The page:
Dinner Debriefing: El Caporal

I’m moonlighting, writing restaurant reviews for Trip Advisor, who post my reviews under the diabolically indecipherable pseudonym Tim A. I don’t get paid, but I’ve worked my way up to Contributor by submitting more than ten reviews. Tonight I tried to review El Caporal, one of just two Mexican restaurants in Prosser, and they had it misfiled under El Corporal. I sent in a correction with my review, but it may take longer than usual if they have to verify it.

Anyway, we figured: 1) we were ready for a smaller bill at dinner 2) we’re overdue for Mexican and 3) this is the place. Culturally, the Yakima Valley is closer to Mexico than Canada. It probably began with agricultural laborers – you can still see help wanted signs, in Spanish, at many of the orchards and vineyards. Driving through Sunnyside was just one loud bus short of actually being teleported to Mexico.

Last time we were here, we lamented the lack of wine-worthy restaurants. The wineries were changing not just the economy, but the whole landscape, and the restaurants were being left hopelessly behind. Now I’m not so sure. Trip Advisor’s top-rated restaurant is a new place called Wine O’Clock. The Barn, a rustic diner that’s been serving food here for most of a century, is under new ownership and has been redecorated (necessary) and modernized (not so sure). At least two worthy attempts at opening restaurants to offer food suitable for wine country have failed in the last three years.

So maybe the change needs to be more gradual. With this in mind, we returned to El Caporal, a solidly grounded Mexican restaurant that’s been here since before the wine tourists started coming.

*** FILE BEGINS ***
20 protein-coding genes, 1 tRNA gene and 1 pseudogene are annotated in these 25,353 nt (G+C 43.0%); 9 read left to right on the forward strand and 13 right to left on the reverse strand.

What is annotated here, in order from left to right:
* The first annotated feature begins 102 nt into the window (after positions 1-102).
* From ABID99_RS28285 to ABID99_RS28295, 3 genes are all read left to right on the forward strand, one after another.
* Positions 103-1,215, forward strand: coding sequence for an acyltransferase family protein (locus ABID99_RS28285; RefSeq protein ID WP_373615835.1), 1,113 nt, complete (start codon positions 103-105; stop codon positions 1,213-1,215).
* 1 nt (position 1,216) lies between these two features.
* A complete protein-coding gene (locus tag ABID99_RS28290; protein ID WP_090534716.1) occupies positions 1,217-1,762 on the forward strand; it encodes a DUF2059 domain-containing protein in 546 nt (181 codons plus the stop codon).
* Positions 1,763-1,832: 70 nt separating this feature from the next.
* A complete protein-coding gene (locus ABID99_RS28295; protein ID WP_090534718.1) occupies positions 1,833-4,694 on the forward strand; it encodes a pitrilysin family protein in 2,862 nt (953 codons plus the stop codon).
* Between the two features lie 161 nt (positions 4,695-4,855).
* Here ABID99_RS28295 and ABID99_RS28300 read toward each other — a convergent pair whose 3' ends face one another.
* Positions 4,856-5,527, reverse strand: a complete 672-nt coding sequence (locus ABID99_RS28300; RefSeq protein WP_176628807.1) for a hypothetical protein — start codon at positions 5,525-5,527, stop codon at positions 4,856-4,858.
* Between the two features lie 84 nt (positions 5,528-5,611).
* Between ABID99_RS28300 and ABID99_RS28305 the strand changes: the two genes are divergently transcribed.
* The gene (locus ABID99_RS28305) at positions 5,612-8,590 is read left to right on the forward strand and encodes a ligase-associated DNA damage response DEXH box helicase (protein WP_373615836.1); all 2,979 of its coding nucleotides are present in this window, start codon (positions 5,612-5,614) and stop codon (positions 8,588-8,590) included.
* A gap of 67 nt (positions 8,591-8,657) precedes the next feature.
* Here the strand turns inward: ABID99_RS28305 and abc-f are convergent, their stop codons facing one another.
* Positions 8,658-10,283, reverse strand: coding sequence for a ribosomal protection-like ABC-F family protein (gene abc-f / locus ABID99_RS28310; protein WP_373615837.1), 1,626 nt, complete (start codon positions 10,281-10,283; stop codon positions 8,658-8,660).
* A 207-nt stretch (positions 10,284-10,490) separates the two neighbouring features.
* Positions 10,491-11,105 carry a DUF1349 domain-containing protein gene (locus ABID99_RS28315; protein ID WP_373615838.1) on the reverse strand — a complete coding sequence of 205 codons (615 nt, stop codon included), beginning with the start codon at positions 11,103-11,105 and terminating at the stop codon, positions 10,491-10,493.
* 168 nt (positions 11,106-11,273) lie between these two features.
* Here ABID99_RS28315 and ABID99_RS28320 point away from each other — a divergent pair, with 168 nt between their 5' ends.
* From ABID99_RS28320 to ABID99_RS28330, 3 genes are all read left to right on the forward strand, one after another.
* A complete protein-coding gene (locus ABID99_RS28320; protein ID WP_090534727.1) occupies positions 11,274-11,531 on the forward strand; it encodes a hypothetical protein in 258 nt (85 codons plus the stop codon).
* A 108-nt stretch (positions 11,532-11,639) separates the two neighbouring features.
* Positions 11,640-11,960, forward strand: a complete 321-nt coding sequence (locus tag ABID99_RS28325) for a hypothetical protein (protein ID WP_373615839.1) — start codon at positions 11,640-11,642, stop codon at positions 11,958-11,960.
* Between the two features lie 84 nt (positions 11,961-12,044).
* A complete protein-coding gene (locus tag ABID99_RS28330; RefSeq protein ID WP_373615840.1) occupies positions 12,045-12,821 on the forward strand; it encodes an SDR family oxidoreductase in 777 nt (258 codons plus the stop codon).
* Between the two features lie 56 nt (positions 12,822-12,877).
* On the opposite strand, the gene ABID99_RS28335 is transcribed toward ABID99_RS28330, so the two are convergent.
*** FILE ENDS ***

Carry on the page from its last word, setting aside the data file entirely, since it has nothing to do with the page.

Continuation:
Side note: the first time we visited Prosser, the lady in the liquor store asked, ‘did you come here on purpose?’ She sounded genuinely startled.

Ahem – back to El Caporal. The menu still lists just three kinds of wine, and one of them is Chablis, which is a wonderful wine in France, but a code-word in America for stuff that’s sold to winos who conceal it in paper bags to hide their shame. But: gradual change. They now verbally offer actual Merlot and Chardonnay. I don’t think either of them are from premium local wineries, but it’s an important step in the right direction. More importantly, the restaurant is still focused on what it knows: authentic Mexican food. We ordered fajitas. Beef with flour tortillas for me, chicken with corn tortillas for Caroline. We both ate too much because it was hard to stop. The portions are generous, and you get a whole plate covered in rice, beans, guacamole, sour cream, lettuce and tomato. Plus four tortillas, plus the whole iron skillet full of meat and peppers and onions. Sizzling hot, tortillas too hot to hold. Not actually very spicy – we added some of the hot sauce that came with the complementary corn chips. They also had a good selection of Mexican beers, including Bohemia as well as the more usual Corona and Tecate. I took off my wine-snob monocle and had a Pacifico. It came with a frosty mug and a wedge of lime. Good dinner. Under $40 with a drink each. ¡Viva El Caporal!

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